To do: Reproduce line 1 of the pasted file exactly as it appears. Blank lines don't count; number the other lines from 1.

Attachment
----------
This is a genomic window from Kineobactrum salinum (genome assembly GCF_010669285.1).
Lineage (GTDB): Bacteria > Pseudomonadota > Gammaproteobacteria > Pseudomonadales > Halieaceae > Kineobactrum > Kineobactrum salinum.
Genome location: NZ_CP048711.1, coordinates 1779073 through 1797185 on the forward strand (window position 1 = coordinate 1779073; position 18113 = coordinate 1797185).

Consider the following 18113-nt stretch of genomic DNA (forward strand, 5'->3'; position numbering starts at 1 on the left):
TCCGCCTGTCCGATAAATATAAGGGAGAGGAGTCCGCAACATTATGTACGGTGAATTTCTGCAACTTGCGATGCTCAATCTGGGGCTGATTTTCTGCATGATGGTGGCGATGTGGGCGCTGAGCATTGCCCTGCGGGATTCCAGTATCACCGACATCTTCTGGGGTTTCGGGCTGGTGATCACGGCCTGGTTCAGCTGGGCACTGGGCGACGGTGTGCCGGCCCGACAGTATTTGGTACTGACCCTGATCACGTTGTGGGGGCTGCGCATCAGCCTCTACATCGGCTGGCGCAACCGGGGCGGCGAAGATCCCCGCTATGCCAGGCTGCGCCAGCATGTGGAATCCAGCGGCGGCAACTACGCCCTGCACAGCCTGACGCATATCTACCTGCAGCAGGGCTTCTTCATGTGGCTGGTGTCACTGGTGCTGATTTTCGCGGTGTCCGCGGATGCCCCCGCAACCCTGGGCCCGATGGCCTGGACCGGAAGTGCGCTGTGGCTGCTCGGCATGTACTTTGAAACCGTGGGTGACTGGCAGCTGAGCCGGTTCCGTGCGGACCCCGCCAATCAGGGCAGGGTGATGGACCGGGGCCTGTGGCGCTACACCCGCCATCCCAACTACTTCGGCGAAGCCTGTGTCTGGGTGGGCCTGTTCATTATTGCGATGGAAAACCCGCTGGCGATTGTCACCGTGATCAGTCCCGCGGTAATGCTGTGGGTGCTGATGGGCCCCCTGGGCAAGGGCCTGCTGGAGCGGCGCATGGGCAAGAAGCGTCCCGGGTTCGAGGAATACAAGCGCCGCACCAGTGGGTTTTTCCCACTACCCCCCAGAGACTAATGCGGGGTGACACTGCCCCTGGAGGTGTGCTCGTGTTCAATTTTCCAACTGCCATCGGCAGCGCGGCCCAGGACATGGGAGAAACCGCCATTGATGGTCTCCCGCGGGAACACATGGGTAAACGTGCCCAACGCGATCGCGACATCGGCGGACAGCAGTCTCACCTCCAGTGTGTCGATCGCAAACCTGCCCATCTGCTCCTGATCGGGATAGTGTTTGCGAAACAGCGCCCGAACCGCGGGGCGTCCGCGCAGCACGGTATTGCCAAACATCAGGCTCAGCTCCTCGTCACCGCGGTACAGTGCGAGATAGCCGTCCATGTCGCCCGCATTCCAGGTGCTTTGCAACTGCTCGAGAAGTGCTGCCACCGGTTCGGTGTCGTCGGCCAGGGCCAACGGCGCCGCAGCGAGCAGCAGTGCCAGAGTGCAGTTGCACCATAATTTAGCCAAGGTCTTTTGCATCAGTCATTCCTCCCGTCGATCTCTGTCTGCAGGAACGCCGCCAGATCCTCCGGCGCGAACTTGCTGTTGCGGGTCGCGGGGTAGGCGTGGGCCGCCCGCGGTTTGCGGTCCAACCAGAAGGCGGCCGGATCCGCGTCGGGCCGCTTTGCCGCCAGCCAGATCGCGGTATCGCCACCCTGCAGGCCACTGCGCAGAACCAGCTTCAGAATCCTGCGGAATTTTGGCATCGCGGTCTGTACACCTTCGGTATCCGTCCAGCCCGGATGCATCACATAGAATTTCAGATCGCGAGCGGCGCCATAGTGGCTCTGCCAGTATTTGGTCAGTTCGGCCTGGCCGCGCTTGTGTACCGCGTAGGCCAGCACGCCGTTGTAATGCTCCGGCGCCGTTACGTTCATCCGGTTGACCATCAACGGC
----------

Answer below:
This is a genomic window from Kineobactrum salinum (genome assembly GCF_010669285.1).